A witty and engaging Commons performer who is popular with grassroots Tory members, Mr Hague entered Parliament in 1989 having been special adviser to Chancellor Sir Geoffrey Howe. He was soon promoted to be a social security minister and in 1995 entered the Cabinet as Secretary of State for Wales.
In addition to his duties as shadow foreign secretary, Mr Cameron put Mr Hague in charge of rebuilding the party in the North of England, as chairman of its Northern Board.
Mr Hague has said that as foreign secretary, he is determined to put in place a "distinctive British foreign policy" and the situation in Afghanistan is a priority.

George Osborne
'It's time to roll up the sleeves'
One of David Cameron's closest friends and Conservative allies, George Osborne rose rapidly after becoming MP for Tatton in 2001.
Michael Howard promoted him from shadow chief secretary to the Treasury to shadow chancellor in May 2005, at the age of 34.
Mr Osborne took a key role in the election campaign and has been at the forefront of the debate on how to deal with the recession and the UK's spending deficit.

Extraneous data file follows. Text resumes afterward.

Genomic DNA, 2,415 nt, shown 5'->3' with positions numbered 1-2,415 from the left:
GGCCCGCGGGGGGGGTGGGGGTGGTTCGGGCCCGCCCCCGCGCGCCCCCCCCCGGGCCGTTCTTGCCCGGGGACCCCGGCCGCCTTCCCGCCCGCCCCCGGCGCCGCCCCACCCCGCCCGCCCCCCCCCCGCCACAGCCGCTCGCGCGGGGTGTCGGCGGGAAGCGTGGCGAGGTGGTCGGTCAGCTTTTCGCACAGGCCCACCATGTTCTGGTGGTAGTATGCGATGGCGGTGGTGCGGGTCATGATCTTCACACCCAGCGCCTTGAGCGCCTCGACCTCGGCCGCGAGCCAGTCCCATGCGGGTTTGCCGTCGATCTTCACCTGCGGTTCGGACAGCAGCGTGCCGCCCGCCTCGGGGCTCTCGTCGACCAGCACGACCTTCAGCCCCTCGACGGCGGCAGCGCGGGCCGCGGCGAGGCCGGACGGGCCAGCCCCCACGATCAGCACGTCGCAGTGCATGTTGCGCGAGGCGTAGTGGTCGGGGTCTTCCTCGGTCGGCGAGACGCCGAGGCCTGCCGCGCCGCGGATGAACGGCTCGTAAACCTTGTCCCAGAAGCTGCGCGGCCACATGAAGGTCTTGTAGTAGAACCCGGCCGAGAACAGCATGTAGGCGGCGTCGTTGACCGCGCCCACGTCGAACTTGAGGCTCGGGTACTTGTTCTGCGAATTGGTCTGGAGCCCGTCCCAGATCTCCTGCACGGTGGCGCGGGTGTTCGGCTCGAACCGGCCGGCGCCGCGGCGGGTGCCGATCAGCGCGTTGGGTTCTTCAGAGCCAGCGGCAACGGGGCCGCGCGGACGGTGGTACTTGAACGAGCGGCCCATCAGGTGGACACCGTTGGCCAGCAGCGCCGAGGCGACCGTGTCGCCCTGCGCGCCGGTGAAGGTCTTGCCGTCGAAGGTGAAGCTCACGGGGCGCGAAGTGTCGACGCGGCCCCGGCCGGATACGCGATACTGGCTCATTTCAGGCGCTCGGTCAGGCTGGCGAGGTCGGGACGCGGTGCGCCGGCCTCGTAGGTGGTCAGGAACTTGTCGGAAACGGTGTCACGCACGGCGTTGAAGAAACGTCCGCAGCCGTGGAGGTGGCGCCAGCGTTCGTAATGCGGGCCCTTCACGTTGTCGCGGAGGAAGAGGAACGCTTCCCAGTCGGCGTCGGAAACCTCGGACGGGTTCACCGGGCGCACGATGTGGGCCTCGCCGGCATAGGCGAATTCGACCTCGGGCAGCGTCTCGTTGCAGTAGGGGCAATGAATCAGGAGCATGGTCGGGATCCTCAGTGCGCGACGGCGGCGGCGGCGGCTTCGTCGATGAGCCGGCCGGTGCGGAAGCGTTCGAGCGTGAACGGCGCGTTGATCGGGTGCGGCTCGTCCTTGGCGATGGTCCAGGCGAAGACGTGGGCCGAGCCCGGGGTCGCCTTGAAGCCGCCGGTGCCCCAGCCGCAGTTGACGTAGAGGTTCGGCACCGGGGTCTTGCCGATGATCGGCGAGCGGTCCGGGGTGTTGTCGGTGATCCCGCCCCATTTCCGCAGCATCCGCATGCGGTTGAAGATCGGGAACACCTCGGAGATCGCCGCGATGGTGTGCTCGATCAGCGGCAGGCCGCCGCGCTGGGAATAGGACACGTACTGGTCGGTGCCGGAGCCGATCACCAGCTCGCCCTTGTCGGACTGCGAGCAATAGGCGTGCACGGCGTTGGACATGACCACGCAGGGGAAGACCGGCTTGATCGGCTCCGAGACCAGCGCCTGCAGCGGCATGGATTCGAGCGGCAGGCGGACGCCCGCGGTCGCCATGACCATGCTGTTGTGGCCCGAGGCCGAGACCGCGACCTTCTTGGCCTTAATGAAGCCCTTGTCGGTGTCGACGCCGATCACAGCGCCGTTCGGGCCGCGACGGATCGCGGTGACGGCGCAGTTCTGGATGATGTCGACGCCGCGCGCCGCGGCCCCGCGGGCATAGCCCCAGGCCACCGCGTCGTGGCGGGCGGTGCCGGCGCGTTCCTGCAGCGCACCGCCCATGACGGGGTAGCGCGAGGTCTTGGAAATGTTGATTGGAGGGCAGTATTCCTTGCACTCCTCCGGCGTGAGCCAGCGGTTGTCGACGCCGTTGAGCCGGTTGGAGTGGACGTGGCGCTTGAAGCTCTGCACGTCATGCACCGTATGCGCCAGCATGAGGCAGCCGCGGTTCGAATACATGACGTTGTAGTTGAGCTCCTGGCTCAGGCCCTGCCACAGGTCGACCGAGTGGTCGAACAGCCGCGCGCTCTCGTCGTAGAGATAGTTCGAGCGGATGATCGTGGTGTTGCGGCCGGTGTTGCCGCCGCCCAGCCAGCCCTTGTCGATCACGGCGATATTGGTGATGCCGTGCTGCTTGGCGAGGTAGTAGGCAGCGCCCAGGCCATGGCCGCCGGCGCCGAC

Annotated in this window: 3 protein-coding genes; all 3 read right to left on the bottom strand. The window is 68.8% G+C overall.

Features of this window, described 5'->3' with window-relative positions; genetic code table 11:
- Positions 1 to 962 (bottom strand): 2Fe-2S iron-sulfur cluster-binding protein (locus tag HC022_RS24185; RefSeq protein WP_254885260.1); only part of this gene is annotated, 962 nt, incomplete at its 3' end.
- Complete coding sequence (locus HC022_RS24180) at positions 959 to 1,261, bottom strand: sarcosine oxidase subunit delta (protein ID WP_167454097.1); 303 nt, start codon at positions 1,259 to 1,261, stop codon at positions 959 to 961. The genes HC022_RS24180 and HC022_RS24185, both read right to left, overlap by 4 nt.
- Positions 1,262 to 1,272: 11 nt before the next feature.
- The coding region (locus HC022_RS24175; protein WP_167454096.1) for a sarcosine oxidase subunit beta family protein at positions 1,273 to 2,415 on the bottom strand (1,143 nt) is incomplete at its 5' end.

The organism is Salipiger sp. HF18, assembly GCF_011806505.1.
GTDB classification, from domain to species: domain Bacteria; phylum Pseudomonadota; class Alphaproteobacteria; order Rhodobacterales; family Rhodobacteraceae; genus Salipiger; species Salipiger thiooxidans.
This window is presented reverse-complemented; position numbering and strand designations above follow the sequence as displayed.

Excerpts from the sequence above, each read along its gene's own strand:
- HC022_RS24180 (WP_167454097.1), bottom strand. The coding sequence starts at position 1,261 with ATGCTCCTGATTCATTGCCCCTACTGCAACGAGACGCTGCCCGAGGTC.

Even before Mr Cameron became leader the two were being likened to Labour's Blair/Brown duo. The two have emulated them by becoming prime minister and chancellor, but will want to avoid the spats.
Before entering Parliament, he was a special adviser in the agriculture department when the Tories were in government and later served as political secretary to William Hague.
The BBC understands that as chancellor, Mr Osborne, along with the Treasury will retain responsibility for overseeing banks and financial regulation.
Mr Osborne said the coalition government was planning to change the tax system "to make it fairer for people on low and middle incomes", and undertake "long-term structural reform" of the banking sector, education and the welfare state.

Theresa May
Theresa May is the biggest winner so far in job allocated in the new cabinet, becoming only the second woman to hold the post of Home Secretary.
She was the first woman to become Conservative Party chairman, under the leadership of Iain Duncan Smith.
She then took up the culture and family portfolios before being made shadow Commons leader by David Cameron.
She has been a keen advocate of positive action to recruit more women Tories to winnable seats and was a key architect of the "A list" of preferred candidates.
A passionate moderniser with an exotic taste in shoes, she famously ruffled feathers when she told Tory activists they were seen as members of the "nasty party".
Mrs May was the shadow work and pensions minister ahead of the election.

Liam Fox
'Priority has to be to look after our Armed Forces'
The former GP came third in the 2005 party leadership contest, presenting himself as a candidate of the right.